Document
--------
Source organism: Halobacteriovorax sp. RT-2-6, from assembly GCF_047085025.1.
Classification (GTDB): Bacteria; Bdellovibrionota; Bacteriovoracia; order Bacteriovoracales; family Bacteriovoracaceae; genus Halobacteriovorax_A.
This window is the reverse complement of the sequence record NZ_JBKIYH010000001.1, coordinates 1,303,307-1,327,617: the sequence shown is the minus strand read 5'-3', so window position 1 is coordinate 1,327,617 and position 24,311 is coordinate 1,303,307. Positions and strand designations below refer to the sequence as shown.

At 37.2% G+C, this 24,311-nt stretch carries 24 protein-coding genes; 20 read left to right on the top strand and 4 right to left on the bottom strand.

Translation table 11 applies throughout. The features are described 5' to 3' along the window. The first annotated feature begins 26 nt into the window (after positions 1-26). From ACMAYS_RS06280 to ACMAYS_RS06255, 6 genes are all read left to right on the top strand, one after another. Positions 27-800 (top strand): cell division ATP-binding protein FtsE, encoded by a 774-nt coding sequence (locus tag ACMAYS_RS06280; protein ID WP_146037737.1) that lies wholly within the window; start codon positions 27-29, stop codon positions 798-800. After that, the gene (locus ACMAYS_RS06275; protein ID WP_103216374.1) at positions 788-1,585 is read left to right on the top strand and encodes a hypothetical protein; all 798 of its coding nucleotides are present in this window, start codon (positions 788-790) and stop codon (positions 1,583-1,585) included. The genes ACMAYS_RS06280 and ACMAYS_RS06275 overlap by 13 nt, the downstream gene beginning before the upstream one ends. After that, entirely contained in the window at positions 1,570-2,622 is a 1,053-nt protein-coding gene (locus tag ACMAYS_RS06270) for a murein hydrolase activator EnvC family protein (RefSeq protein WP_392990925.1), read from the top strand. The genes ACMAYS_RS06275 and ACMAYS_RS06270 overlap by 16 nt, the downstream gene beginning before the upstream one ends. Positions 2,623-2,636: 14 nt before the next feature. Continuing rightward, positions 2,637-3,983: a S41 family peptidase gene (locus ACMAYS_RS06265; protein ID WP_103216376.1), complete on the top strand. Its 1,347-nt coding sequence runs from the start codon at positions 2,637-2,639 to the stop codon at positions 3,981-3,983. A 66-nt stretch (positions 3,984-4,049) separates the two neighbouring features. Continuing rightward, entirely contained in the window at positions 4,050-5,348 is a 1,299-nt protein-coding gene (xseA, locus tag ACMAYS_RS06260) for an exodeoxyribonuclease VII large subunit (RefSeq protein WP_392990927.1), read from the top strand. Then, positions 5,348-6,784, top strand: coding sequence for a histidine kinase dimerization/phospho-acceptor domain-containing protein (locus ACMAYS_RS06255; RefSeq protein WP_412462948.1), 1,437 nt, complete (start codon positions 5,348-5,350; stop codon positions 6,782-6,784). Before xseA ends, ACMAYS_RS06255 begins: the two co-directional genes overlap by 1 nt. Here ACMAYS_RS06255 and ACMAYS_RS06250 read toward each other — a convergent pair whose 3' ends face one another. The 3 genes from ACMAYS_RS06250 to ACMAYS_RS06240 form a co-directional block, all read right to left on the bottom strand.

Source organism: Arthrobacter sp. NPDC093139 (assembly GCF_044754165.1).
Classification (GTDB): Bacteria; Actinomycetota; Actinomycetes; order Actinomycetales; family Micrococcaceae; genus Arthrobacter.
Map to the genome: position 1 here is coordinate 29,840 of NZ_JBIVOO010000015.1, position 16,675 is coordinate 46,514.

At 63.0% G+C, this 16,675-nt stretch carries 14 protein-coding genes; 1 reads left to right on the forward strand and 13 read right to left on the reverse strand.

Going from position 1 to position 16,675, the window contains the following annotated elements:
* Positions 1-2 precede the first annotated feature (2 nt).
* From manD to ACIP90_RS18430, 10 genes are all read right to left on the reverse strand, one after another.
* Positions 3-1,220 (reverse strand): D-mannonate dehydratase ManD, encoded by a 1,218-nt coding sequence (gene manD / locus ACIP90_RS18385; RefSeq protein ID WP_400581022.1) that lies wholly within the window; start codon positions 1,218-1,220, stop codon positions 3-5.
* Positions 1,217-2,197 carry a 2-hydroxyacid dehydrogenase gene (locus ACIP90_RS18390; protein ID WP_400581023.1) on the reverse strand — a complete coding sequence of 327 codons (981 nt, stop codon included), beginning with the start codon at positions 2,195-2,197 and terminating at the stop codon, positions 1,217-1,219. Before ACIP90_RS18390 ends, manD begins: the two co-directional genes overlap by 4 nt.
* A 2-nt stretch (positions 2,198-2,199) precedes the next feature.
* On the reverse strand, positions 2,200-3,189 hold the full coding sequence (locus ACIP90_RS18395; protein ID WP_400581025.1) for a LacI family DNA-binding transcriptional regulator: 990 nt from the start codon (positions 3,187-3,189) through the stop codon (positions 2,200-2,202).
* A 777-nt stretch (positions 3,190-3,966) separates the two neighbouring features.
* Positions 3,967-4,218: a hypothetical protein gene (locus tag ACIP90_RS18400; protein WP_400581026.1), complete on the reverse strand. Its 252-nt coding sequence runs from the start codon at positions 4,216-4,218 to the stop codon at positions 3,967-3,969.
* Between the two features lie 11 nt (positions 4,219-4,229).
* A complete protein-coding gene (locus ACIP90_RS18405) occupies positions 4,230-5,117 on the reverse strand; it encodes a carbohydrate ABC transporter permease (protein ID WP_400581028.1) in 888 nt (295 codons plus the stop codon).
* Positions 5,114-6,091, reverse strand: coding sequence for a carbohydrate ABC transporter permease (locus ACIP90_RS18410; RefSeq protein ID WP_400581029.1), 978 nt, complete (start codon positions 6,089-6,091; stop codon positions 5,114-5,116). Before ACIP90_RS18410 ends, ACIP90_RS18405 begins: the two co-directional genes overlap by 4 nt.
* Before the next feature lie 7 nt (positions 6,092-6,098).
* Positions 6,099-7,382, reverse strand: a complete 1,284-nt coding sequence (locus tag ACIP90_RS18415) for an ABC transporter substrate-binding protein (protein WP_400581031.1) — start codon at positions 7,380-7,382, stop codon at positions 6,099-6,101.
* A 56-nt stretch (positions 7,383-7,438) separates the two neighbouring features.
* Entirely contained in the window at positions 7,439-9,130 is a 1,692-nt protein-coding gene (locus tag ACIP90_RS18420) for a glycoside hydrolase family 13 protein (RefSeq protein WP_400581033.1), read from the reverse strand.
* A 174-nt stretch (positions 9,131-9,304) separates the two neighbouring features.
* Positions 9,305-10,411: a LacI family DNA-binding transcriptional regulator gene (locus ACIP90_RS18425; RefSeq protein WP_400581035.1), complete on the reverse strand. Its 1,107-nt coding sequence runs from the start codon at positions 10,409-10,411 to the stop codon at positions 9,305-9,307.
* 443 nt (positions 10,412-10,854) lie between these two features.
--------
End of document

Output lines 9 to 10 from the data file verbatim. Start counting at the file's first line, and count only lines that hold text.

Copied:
At 63.0% G+C, this 16,675-nt stretch carries 14 protein-coding genes; 1 reads left to right on the forward strand and 13 read right to left on the reverse strand.

Going from position 1 to position 16,675, the window contains the following annotated elements: